It’s REAL: Where Have All the Poets Gone?

  • Post published:June 2, 2024
Gordon Black

Some folks like poetry and some don’t know about poetry. Some of the former live their entire lives inside stanzas and word-portraits, covert rhymes and overt ones, wordage and wisdom flowing inexorably out the tips of their fingers—their lives do not exist without the creating and appreciating of poetic work. Other folks don’t give a rat’s ass, as they say, about poetry in the least, which is puzzling to poets. And some of the rarest of the poetry breed, who maybe have a little trust fund, are just plain poets full-time—full-time commitment and concentration, which is different from the ones who have day jobs, like being radio hosts or growing weed or being letterpress printers who print their own broadsides or doing whatever keeps body and soul together at the typewriter. These get up earlier.
Gordon Black and Bill Bradd are two of my poet friends who just arrived at the Poetry Pearly Gates—at the extra-special Side Entrance for Bards who belonged to the latter group. They wrote poetry and taught poetry and appreciated poetry and lived inside poetry from elevated sensitivities for the form, the rhythm, the blues, the sorrows and guffaws, and every in-between a poet can come up with, and they had day jobs. They did much to bring poetry to the Mendocino Coast, a known poetry destination; their passion for it was contagious and a lot of people caught it, or came here because of it. These two guys were adored iconoclasts: voices, hearts, brains like nobody ever before. Each had a uniqueness of consciousness, a particular delivery—Gordon with his soulful, melodious baritone, Bill with his cyclone of brilliance and breath—and they were friends, deep, funny, heartful poetic brothers.

Bill Bradd


—Here is an excerpt from Bill Bradd’s website, “Elevation 6, Route 1: My Home,” of which he wrote as intro:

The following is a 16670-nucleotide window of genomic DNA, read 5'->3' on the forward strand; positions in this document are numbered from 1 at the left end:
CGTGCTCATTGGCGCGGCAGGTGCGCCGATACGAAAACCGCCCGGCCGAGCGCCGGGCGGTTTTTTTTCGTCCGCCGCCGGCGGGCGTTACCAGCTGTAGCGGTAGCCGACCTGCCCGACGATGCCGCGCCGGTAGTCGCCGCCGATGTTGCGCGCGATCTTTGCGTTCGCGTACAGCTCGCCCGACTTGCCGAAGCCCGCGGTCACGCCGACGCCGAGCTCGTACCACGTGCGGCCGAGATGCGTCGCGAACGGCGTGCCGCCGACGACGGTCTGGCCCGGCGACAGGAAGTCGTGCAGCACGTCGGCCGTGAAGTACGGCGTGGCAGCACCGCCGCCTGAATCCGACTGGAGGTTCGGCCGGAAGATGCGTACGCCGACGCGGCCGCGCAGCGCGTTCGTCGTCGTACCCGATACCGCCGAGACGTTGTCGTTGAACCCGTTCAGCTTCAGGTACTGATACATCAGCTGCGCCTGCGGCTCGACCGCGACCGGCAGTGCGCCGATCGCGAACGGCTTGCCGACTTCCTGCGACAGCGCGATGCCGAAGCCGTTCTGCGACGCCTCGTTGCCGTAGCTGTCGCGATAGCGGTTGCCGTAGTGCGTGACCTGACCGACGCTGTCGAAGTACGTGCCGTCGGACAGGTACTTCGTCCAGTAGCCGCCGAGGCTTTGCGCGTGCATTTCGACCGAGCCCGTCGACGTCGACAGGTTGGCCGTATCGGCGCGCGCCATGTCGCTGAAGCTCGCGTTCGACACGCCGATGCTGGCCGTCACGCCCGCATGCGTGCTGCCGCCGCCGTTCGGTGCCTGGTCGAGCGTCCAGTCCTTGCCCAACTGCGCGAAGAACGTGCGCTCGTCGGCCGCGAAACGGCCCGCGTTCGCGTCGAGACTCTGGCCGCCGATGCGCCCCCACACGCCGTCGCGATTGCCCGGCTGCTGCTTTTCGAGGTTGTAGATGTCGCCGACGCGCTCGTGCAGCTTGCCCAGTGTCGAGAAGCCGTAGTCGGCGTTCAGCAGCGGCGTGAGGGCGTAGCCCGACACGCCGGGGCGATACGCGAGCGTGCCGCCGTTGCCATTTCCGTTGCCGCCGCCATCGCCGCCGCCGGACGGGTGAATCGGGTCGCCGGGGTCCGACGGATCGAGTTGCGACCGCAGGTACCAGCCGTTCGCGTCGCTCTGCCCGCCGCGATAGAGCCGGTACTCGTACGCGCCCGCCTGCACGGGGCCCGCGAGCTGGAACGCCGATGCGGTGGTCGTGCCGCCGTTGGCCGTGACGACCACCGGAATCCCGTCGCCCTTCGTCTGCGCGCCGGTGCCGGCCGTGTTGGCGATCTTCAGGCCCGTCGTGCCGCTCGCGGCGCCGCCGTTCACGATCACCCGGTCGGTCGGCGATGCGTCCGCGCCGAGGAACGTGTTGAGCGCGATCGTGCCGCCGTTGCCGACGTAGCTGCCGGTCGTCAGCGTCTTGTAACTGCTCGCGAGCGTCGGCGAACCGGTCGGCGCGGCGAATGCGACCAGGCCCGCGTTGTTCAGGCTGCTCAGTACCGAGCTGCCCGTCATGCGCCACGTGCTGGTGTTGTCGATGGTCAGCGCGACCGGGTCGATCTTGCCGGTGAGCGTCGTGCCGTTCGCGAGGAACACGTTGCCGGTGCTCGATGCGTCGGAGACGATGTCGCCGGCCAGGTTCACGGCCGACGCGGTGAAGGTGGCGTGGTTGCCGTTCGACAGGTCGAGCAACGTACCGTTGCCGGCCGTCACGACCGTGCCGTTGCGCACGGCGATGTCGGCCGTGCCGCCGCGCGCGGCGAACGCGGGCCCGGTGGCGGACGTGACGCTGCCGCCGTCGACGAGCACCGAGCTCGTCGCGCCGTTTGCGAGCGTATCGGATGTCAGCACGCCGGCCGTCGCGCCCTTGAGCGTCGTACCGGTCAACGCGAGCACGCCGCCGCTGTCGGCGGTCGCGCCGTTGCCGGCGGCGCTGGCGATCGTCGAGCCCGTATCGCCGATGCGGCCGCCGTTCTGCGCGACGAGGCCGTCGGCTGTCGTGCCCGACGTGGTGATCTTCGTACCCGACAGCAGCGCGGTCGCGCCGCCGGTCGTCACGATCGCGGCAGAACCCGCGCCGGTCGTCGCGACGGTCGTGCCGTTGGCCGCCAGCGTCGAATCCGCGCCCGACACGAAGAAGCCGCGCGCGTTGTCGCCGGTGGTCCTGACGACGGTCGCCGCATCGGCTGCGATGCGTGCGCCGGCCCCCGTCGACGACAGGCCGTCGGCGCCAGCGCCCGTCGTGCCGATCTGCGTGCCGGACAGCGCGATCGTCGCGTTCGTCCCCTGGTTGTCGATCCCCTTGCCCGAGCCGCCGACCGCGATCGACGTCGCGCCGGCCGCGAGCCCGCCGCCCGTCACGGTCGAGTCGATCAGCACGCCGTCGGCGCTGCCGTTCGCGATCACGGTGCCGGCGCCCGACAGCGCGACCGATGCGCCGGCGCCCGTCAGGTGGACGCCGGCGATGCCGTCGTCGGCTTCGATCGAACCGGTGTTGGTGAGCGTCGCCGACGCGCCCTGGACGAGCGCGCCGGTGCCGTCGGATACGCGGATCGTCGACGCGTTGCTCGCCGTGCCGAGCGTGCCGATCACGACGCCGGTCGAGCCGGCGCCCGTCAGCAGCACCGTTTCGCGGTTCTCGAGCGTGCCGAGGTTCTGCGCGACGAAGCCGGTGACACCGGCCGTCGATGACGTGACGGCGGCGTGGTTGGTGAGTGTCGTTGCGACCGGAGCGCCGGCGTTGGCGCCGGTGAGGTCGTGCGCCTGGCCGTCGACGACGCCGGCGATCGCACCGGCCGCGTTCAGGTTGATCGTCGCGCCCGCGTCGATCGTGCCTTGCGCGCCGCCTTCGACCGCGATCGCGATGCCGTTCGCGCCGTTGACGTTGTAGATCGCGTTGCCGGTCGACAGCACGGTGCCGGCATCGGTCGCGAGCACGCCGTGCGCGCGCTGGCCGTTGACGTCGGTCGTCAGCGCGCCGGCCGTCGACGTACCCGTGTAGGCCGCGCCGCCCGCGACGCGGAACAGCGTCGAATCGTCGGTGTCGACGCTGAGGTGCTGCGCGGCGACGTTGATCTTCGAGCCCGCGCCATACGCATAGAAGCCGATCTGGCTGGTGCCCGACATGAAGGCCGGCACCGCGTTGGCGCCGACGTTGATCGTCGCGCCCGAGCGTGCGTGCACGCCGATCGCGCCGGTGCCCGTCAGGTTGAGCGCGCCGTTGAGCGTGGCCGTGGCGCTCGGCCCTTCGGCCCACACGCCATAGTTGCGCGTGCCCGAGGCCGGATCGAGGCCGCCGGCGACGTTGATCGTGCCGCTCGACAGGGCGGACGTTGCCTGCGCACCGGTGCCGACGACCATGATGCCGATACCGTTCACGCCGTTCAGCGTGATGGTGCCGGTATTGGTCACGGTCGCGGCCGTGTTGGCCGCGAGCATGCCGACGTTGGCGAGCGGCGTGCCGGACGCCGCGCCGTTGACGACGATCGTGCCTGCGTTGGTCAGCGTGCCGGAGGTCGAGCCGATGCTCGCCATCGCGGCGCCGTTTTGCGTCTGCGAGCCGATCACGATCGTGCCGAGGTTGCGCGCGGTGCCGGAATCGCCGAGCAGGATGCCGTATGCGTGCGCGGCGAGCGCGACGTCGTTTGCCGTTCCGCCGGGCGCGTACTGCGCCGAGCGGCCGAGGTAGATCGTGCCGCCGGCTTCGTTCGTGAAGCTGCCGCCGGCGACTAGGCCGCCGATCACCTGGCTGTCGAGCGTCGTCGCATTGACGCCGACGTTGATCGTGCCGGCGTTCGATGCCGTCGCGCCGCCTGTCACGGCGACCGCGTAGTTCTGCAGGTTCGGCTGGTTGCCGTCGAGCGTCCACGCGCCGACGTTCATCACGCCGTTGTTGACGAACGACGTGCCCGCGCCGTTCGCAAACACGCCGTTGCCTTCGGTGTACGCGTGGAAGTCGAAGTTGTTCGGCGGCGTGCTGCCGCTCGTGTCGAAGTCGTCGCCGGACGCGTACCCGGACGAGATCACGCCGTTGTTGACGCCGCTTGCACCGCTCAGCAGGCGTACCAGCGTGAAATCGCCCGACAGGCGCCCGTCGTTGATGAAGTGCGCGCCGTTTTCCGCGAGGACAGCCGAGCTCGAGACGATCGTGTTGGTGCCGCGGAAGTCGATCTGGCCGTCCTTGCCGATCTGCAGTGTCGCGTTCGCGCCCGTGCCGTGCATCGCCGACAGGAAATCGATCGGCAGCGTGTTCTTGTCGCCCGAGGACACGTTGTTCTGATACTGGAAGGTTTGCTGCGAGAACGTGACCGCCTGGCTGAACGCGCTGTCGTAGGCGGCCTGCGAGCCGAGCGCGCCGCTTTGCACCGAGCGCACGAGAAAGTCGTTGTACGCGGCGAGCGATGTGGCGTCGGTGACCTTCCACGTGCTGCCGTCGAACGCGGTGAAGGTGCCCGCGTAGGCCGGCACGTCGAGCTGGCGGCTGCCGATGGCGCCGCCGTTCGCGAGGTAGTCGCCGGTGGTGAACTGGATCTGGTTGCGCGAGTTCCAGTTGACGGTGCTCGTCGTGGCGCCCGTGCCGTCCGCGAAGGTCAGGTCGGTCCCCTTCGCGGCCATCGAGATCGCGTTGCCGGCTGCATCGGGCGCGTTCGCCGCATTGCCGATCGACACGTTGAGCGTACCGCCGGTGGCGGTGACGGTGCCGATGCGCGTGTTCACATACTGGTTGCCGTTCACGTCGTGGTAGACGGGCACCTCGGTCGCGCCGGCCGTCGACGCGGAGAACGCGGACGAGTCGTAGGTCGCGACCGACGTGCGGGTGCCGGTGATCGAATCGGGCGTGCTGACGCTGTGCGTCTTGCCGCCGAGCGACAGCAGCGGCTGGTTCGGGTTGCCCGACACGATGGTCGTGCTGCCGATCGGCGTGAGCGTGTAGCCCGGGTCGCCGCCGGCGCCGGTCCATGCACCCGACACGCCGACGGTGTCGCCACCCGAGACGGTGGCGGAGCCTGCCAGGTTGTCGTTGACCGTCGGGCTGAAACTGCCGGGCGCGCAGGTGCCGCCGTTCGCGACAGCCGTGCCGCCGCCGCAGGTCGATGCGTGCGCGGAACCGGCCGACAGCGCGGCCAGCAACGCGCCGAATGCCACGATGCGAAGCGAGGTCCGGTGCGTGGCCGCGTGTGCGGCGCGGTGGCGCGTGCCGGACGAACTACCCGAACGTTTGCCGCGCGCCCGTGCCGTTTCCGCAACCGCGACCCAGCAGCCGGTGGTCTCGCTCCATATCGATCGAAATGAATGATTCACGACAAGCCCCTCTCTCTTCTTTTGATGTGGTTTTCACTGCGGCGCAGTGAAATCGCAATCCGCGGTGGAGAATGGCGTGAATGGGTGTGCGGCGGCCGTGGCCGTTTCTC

On my web site I have created a Totem Pole, pictures and stories, bits of bent grass and several found deer skulls with antlers still attached, excavated from the far hills, mountain lion work, I assumed. ˜
Nobody liked it when I put my art to the story, when I invented quaint reminiscences and honorable intentions when if fact there were moments of quite the opposite. At family hoedowns we generally did tunes that you could recognize only when strangers were present. Strangers would tap their toes and generally feel a great bon-homme with us, a bit of the old family history here, a fiddle and a guitar and three-part harmony.
When there were no strangers present, however, when we were in the kitchen and we took out the fiddle and bow, we all took to howling our own sweet tune, in different keys and different lengths. Aunt Mad almost perished when she fell behind the ice box reaching for the fly-swatter and wasn’t noticed ’til it was her turn to testify and the dog gave us the news.
There was never going to be any contentedness, never expected it. Perhaps the only wish was for a few of the old family snapshots, the great uncles and the grandparents in various forms of bathing gear, gathered at the swimming hole, a rocky area under the railroad trestle, where, at a much later time, my Uncle Floyd died, leaping off a boxcar at night. Home again, at last, after many years traveling, even to the Orient, Floyd rode the rails home only to forget that the railroad trestle had no railings, was just a black hole in the night, complacent with other black holes; all constructs of rural night time; and he leapt off the train as it passed over the trestle; and Floyd came home to be buried, along with the rest of our family at Union Cemetery, in Colbourne. All this stuff, the pictures, the stories, is the patina of life as resurrected from the advantage near the finish line. [There’s more at

—And here is a poem Gordon wrote, dear soul:

NEW YEAR / quiet in the canyon enough / to hear the whistle in the head / afar a kerthunk and there distant surf / that said its value is what’s not said / escape to football Rose Bowl interpret / both defenses are getting the best of it early / as if life itself hang on disambiguation / or ride the perimeters of sense in nature at repose / light withdrawing from some but not all last things

Bye, you guys. The world feels paltry without you. Really.